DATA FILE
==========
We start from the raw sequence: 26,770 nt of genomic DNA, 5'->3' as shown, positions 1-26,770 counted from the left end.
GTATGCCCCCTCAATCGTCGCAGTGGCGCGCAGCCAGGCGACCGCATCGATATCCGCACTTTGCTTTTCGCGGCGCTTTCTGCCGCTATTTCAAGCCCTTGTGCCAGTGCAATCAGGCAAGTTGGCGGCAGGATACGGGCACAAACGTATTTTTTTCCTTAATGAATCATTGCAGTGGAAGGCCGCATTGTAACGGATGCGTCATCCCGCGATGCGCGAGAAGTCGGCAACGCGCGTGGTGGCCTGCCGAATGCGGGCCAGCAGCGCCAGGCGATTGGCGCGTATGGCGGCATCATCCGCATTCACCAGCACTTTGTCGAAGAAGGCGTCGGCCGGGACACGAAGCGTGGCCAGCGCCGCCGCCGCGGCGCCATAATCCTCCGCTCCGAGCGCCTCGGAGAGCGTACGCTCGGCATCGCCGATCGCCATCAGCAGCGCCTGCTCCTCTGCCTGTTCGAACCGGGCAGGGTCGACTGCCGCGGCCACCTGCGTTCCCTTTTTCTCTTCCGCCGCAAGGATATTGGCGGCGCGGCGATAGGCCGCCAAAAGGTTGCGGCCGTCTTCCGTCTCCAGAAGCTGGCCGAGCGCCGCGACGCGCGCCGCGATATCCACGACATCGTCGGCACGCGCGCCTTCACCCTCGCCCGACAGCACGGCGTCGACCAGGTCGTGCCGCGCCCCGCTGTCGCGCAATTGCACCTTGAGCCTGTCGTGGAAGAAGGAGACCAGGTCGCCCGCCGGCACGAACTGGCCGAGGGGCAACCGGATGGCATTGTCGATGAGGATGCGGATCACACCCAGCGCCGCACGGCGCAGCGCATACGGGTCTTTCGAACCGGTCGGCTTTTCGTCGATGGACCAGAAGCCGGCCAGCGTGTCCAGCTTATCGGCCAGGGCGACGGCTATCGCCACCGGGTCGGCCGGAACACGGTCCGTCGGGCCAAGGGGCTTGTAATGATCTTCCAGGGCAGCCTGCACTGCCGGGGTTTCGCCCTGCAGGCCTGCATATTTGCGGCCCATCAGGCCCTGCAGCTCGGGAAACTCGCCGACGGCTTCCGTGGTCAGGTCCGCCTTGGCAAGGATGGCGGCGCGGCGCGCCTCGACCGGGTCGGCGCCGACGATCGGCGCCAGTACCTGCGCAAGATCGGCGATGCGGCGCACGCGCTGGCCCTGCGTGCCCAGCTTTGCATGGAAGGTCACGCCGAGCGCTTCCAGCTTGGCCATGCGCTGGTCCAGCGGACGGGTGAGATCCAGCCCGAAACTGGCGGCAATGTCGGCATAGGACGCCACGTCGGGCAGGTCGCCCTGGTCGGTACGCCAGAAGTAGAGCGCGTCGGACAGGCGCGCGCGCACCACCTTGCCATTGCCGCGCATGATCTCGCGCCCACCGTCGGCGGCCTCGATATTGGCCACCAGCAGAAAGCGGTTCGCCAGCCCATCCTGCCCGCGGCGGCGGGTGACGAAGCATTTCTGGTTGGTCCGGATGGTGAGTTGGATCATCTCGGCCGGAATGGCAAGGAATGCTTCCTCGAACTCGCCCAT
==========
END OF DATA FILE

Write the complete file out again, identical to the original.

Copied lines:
We start from the raw sequence: 26,770 nt of genomic DNA, 5'->3' as shown, positions 1-26,770 counted from the left end.
GTATGCCCCCTCAATCGTCGCAGTGGCGCGCAGCCAGGCGACCGCATCGATATCCGCACTTTGCTTTTCGCGGCGCTTTCTGCCGCTATTTCAAGCCCTTGTGCCAGTGCAATCAGGCAAGTTGGCGGCAGGATACGGGCACAAACGTATTTTTTTCCTTAATGAATCATTGCAGTGGAAGGCCGCATTGTAACGGATGCGTCATCCCGCGATGCGCGAGAAGTCGGCAACGCGCGTGGTGGCCTGCCGAATGCGGGCCAGCAGCGCCAGGCGATTGGCGCGTATGGCGGCATCATCCGCATTCACCAGCACTTTGTCGAAGAAGGCGTCGGCCGGGACACGAAGCGTGGCCAGCGCCGCCGCCGCGGCGCCATAATCCTCCGCTCCGAGCGCCTCGGAGAGCGTACGCTCGGCATCGCCGATCGCCATCAGCAGCGCCTGCTCCTCTGCCTGTTCGAACCGGGCAGGGTCGACTGCCGCGGCCACCTGCGTTCCCTTTTTCTCTTCCGCCGCAAGGATATTGGCGGCGCGGCGATAGGCCGCCAAAAGGTTGCGGCCGTCTTCCGTCTCCAGAAGCTGGCCGAGCGCCGCGACGCGCGCCGCGATATCCACGACATCGTCGGCACGCGCGCCTTCACCCTCGCCCGACAGCACGGCGTCGACCAGGTCGTGCCGCGCCCCGCTGTCGCGCAATTGCACCTTGAGCCTGTCGTGGAAGAAGGAGACCAGGTCGCCCGCCGGCACGAACTGGCCGAGGGGCAACCGGATGGCATTGTCGATGAGGATGCGGATCACACCCAGCGCCGCACGGCGCAGCGCATACGGGTCTTTCGAACCGGTCGGCTTTTCGTCGATGGACCAGAAGCCGGCCAGCGTGTCCAGCTTATCGGCCAGGGCGACGGCTATCGCCACCGGGTCGGCCGGAACACGGTCCGTCGGGCCAAGGGGCTTGTAATGATCTTCCAGGGCAGCCTGCACTGCCGGGGTTTCGCCCTGCAGGCCTGCATATTTGCGGCCCATCAGGCCCTGCAGCTCGGGAAACTCGCCGACGGCTTCCGTGGTCAGGTCCGCCTTGGCAAGGATGGCGGCGCGGCGCGCCTCGACCGGGTCGGCGCCGACGATCGGCGCCAGTACCTGCGCAAGATCGGCGATGCGGCGCACGCGCTGGCCCTGCGTGCCCAGCTTTGCATGGAAGGTCACGCCGAGCGCTTCCAGCTTGGCCATGCGCTGGTCCAGCGGACGGGTGAGATCCAGCCCGAAACTGGCGGCAATGTCGGCATAGGACGCCACGTCGGGCAGGTCGCCCTGGTCGGTACGCCAGAAGTAGAGCGCGTCGGACAGGCGCGCGCGCACCACCTTGCCATTGCCGCGCATGATCTCGCGCCCACCGTCGGCGGCCTCGATATTGGCCACCAGCAGAAAGCGGTTCGCCAGCCCATCCTGCCCGCGGCGGCGGGTGACGAAGCATTTCTGGTTGGTCCGGATGGTGAGTTGGATCATCTCGGCCGGAATGGCAAGGAATGCTTCCTCGAACTCGCCCAT